By this time tomorrow, we shall know whether Enable has galloped into the history books, or whether she is on her way back to Newmarket, honourable in defeat.
What is sure is that if she is defeated, she will go down with honour. Enable doesn’t have a bad day. She is sometimes beaten by a better horse, but she always shows up and runs her race. She always stalks around the paddock with her head held high, nodding graciously at the crowd, as if she somehow knows they have come to pay homage to her. She always dances down to the start, poised on that perfect fulcrum between responsiveness and relaxation. She’s ready to go, but she listens to Frankie, who tells her, ‘Not yet; not yet.’ And when she comes back in, she does not skitter about and make a fuss, but merely pricks her ears at the applause and looks about for the nice bucket of water she knows will be waiting for her.
In other words, she is astonishingly, gloriously, grandly consistent. She is always Enable.
I think that, perhaps, is why everyone who loves racing is talking about her just now. It’s not just that she is coming to the end of her magnificent career, tilting at the last, most impossible windmill. (No horse has ever done what she is trying to do.) It’s that, when you cast your eyes back over her glittering prizes, you realise what an extraordinary thing it is to have stayed at the top level for so long, with so much grace and enthusiasm and charm.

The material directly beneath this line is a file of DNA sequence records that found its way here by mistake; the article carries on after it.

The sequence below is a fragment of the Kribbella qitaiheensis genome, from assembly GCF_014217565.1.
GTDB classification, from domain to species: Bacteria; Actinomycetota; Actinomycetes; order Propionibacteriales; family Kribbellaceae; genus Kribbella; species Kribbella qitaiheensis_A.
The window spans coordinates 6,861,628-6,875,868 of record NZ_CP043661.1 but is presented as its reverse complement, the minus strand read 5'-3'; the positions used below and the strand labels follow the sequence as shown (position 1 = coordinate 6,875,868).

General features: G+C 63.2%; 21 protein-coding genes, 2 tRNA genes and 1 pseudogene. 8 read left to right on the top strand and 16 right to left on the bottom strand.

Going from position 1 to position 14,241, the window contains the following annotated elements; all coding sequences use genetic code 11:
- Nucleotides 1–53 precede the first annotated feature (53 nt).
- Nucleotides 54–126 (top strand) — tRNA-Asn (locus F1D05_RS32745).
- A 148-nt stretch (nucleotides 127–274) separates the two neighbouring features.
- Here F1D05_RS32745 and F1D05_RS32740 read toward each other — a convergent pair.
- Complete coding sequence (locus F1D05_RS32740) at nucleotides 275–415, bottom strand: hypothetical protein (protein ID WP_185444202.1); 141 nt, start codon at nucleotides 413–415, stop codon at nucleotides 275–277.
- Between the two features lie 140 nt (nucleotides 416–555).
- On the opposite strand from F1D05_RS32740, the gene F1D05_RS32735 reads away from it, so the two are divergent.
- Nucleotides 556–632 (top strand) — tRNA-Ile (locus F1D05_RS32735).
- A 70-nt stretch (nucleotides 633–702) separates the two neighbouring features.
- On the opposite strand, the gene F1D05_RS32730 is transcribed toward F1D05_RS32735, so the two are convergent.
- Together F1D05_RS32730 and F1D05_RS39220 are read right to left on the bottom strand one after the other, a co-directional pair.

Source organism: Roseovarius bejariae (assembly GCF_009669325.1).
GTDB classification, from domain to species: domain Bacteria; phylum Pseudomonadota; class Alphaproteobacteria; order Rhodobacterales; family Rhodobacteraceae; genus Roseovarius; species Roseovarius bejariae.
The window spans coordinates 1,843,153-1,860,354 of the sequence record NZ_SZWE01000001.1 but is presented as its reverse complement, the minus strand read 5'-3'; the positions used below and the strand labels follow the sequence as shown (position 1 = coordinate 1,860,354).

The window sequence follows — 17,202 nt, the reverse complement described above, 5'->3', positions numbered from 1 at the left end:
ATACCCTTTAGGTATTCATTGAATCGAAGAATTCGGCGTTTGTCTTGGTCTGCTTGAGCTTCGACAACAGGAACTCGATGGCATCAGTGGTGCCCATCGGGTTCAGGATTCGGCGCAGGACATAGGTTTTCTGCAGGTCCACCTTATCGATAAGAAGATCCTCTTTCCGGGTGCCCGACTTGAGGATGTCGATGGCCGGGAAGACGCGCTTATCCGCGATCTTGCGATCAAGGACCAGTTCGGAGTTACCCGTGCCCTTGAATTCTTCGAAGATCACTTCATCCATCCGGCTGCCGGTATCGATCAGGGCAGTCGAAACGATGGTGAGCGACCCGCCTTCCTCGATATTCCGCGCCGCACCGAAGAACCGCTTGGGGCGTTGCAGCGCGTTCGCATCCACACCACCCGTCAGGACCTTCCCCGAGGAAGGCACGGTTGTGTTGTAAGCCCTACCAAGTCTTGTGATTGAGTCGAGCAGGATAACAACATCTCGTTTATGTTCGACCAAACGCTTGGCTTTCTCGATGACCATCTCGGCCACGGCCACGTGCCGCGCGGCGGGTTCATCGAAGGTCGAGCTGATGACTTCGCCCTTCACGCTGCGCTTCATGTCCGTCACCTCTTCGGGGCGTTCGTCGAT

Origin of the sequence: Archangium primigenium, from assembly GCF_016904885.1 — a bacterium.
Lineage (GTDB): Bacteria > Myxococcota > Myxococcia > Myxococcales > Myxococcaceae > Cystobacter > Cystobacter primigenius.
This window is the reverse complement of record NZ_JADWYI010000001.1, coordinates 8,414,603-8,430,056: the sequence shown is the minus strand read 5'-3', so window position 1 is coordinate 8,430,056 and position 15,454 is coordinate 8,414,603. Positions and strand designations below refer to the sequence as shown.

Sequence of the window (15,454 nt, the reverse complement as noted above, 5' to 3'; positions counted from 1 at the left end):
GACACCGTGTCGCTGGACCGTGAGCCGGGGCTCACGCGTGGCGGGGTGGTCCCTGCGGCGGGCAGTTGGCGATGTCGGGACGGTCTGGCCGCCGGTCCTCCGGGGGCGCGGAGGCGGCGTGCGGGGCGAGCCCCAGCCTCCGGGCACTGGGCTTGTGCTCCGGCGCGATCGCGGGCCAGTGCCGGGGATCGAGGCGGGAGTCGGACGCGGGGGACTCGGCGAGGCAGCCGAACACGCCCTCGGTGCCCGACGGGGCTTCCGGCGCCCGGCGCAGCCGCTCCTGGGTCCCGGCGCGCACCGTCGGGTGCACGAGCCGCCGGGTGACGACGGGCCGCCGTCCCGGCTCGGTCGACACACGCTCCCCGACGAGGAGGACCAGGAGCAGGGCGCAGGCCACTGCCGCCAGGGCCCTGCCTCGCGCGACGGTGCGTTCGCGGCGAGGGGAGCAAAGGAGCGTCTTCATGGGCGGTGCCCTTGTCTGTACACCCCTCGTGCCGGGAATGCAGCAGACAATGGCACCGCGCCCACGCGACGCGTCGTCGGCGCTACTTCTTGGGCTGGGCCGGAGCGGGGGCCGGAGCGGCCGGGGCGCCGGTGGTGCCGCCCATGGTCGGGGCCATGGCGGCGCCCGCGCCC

She does what we humans love in each other: she turns up. She doesn’t have mysterious dips in form, as any top class athlete is entitled to. She doesn’t get out of bed the wrong side. She doesn’t decide, on a whim, that she can’t be fagged. Frankie has asked her so many questions, and her answer is always a big, bold, unhesitating yes. She knows him like her brother, and she trusts him implicitly, and they have formed a partnership for the ages, but even so, I marvel at her enduring willingness. It’s almost an optimism, a wild ‘Why not?, a conviction that yes always is the answer to everything.
The people who crunch the numbers and know the form and understand the intricate mysteries of the rating system are having a last-minute, hectic debate about whether she is one of the greats, or whether she is merely very, very good. A lot of them say she has to win tomorrow’s Arc to secure her place in the pantheon of the racing deities. I’ve seen fierce arguments comparing her to Frankel, or any other past champion that can be randomly pulled out of a hat. The experts squint and frown and talk of times and sectionals and numbers.
But, for me, the whole point about a truly great race mare is that her greatness has nothing to do with numbers. I could, if I wanted to, score a knockout blow right now, by listing the fifty-five Group One and Grade One winners Enable has beaten. Fifty-five! I saw one knowledgeable gent say he was considering having them printed on a t-shirt. I could point to her going from the Arc to the Breeder’s Cup Turf, across oceans and continents, and pulling off one of her convention-smashing triumphs. (I still think that was her finest hour. It wasn’t just the unprecedented double; it was that she had to fly half-way across the world and spend a week away from home, in a strange environment, with strange sounds and smells and routines, which would be enough to trouble the most sanguine of flight animals.) But all these lists and firsts and statistics don’t really mean anything to me. I don’t think it is all that which makes her so brilliant. I think it is much more of a matter of the spirit. To me, it is her mind and her character and her attitude which make Enable so great.